Wednesday, March 14, 2018

Celts and Anglo-Saxons

Many in Britain today are looking forward to leaving the European Union, wanting to retreat to some (imagined) past when England was just for the English, and there weren't any of those pesky immigrants.  In fact, England has experienced waves of conquest, where the newcomers weren't just immigrants who blended in with the locals but conquerors who decided they were in charge now.

This of course is not a uniquely English situation, though since I'm blogging today about Celts and Anglo-Saxons, Great Britain is my focus.  After all, the US, a nation of immigrants, is also a nation full of people saying that just because Grandpaw arrived in this country poor and unable to speak English, we shouldn't allow in any more poor people who can't speak English.

The earliest people in Britain who know much about (and it's not a lot) are the megalith builders who built Stonehenge, pictured above.  Then around 500 BC came the Celts, though there were various people like Picts who still lingered around the margins.   Then came the Romans under Caesar.  Then the Angles and Saxons.  Then the Vikings.  Then the Normans in 1066.  Things have been a bit quieter, invasion-wise, since then, but it's clear nobody British is "pure" anything.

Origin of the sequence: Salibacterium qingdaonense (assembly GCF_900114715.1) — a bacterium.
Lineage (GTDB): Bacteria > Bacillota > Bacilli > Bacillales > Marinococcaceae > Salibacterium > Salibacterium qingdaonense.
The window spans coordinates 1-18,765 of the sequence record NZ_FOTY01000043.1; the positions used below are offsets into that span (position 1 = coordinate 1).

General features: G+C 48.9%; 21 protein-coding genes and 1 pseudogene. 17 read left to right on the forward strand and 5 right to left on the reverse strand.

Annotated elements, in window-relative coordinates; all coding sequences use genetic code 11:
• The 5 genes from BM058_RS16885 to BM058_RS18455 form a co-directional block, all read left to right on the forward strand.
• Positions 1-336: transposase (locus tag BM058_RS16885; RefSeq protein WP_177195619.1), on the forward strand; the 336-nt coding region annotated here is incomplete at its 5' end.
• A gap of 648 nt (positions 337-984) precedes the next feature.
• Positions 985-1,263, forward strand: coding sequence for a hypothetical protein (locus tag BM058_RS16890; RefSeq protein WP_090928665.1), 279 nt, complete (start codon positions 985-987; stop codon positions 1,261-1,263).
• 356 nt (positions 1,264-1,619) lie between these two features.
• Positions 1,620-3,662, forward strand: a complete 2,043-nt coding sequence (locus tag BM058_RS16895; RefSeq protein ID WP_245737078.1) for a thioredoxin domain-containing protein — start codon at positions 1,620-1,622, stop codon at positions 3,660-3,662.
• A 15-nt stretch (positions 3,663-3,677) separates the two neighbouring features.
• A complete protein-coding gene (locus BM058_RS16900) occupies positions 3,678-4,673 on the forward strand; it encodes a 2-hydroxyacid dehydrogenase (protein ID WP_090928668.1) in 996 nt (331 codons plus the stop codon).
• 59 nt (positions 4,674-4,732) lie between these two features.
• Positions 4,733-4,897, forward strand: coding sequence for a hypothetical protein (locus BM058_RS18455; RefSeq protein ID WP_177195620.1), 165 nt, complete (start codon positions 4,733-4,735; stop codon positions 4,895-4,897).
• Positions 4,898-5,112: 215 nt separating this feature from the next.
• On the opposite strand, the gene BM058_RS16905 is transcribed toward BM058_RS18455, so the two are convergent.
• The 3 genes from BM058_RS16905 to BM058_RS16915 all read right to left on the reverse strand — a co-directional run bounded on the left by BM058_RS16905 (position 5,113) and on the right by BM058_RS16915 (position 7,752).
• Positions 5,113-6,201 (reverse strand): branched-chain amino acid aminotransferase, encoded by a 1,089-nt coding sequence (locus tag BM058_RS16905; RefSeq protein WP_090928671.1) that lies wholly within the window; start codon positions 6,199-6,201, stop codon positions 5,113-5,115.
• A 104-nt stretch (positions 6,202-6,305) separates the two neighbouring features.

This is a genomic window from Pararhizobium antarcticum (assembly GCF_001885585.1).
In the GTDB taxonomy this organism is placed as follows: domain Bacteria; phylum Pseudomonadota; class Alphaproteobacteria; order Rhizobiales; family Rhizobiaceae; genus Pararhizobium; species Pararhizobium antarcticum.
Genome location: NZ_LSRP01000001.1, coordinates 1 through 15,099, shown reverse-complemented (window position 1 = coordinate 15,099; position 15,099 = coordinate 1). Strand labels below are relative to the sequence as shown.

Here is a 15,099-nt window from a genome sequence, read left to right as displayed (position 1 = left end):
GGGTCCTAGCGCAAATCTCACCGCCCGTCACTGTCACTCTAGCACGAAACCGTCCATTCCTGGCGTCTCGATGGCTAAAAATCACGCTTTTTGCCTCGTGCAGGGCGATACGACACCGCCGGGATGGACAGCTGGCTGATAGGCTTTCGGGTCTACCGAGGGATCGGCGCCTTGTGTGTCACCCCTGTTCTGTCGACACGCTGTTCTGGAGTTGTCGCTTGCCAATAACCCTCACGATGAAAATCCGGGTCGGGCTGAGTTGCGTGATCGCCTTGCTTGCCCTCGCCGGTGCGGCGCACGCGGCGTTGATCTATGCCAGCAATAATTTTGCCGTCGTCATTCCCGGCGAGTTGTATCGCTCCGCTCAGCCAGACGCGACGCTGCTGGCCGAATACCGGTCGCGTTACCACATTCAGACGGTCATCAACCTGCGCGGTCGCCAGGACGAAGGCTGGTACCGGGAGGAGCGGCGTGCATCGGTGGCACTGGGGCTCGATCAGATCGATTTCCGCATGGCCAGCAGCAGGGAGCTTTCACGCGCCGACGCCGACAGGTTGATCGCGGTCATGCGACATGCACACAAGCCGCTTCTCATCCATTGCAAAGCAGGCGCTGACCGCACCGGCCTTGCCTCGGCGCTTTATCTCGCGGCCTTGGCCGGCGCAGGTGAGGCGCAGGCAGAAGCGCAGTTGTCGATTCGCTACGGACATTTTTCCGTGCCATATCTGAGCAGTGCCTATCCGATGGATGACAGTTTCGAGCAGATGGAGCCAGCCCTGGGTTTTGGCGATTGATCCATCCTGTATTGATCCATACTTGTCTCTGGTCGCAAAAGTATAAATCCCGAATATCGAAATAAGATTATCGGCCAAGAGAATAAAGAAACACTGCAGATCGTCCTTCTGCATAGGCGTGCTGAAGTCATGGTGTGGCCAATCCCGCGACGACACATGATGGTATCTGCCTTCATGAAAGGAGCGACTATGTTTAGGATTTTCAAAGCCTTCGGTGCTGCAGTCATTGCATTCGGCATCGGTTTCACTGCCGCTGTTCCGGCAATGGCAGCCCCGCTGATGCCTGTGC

Earlier I discussed the Romans in Britain.   Today I want to focus more on the ways that the Romanized Celtic population dealt with and merged with the Anglo-Saxon conquerors.

Because the original Anglo-Saxons didn't write, we know about them primarily through archaeology, digging up things like their pottery.  The Romans had had mass-produced pottery, thrown on wheels, fired in kilns, distributed from what were in essence factories.  One quickly stops seeing this kind of pottery after about the year 500, although a few examples seem to have survived as precious possessions.  (We find most of the earlier ones in graves or in pieces.)